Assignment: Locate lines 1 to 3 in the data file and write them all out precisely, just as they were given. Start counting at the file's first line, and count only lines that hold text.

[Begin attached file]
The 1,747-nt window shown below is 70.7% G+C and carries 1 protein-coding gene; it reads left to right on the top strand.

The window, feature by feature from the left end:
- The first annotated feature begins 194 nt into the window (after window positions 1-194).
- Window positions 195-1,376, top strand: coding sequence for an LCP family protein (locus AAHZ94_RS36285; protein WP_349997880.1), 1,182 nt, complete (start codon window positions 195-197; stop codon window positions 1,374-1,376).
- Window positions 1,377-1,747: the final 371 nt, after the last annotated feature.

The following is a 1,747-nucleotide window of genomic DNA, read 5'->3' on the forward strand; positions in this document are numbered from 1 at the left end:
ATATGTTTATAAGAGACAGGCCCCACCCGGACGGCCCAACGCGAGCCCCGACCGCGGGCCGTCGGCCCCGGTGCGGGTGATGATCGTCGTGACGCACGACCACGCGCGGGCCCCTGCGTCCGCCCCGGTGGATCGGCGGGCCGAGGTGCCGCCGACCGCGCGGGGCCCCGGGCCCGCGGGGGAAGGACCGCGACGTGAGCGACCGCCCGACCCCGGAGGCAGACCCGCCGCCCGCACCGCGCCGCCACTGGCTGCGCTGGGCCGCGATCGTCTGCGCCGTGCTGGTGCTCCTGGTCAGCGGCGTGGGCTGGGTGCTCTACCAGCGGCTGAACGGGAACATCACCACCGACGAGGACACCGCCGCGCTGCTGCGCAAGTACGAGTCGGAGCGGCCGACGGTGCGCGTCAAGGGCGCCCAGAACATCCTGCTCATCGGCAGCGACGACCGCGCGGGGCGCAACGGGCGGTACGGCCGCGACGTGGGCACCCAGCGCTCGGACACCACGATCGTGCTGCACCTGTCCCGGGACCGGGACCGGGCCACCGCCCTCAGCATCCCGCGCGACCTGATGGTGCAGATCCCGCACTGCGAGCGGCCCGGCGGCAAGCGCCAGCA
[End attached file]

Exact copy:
The 1,747-nt window shown below is 70.7% G+C and carries 1 protein-coding gene; it reads left to right on the top strand.

The window, feature by feature from the left end:
- The first annotated feature begins 194 nt into the window (after window positions 1-194).